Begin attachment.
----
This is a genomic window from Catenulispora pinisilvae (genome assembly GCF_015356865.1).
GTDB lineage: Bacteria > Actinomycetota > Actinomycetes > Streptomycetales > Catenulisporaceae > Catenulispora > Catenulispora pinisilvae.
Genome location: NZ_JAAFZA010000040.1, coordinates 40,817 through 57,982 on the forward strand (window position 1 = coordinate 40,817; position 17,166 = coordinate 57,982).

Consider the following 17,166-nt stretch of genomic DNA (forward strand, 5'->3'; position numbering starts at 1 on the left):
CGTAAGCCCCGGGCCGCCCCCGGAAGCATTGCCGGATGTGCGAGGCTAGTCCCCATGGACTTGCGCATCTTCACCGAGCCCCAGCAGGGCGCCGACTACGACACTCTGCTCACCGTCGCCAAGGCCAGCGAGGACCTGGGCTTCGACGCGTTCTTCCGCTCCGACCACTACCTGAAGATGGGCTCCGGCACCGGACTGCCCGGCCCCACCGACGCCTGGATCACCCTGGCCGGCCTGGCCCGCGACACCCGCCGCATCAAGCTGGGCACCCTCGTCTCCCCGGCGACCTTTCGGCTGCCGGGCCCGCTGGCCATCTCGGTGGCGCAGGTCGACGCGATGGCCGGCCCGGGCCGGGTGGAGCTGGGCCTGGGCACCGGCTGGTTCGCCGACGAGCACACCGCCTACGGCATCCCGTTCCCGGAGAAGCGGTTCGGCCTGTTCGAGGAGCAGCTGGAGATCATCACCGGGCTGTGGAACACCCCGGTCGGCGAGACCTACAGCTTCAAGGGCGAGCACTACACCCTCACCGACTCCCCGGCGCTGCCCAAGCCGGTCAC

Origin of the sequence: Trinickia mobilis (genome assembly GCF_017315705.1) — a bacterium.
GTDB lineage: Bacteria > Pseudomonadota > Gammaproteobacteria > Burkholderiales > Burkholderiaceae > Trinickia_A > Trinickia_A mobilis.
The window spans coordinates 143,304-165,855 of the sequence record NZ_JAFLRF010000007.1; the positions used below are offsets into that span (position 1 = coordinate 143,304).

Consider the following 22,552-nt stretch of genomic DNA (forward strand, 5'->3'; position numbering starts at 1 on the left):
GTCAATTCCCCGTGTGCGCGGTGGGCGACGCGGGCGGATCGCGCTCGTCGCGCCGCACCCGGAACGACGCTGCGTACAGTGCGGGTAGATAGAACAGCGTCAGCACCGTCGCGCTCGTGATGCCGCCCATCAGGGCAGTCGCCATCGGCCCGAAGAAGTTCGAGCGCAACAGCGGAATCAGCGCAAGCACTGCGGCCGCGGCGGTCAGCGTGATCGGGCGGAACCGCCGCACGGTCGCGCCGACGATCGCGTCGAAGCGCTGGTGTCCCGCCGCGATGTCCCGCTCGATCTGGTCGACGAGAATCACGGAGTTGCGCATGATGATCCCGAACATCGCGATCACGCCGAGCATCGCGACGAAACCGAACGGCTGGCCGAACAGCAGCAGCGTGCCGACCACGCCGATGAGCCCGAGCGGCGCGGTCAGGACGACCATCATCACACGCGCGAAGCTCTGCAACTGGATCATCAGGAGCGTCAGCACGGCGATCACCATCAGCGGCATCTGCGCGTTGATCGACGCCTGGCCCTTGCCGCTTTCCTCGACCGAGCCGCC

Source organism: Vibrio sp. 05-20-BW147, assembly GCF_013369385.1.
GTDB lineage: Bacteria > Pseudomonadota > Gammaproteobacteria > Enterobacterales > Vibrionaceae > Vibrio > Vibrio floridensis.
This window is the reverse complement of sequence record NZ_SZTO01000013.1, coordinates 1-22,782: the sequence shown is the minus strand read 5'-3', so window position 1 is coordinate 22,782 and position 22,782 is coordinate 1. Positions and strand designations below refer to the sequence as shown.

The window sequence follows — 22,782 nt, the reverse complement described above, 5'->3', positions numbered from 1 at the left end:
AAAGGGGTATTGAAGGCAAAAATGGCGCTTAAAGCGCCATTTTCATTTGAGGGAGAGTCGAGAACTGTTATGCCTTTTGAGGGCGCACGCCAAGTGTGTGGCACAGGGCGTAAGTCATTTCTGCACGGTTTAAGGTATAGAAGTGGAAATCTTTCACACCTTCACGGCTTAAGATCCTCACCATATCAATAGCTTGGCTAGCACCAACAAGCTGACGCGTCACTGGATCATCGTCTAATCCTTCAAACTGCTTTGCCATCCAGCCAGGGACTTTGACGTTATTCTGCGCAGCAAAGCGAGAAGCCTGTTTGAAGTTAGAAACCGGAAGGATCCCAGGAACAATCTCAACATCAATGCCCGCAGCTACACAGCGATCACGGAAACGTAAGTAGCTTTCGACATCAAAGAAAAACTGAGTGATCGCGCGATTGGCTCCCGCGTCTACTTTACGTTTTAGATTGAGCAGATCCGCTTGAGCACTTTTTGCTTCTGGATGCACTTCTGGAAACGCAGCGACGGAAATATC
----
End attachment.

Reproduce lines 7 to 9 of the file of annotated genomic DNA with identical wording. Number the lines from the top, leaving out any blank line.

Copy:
GTDB lineage: Bacteria > Pseudomonadota > Gammaproteobacteria > Burkholderiales > Burkholderiaceae > Trinickia_A > Trinickia_A mobilis.
The window spans coordinates 143,304-165,855 of the sequence record NZ_JAFLRF010000007.1; the positions used below are offsets into that span (position 1 = coordinate 143,304).

Consider the following 22,552-nt stretch of genomic DNA (forward strand, 5'->3'; position numbering starts at 1 on the left):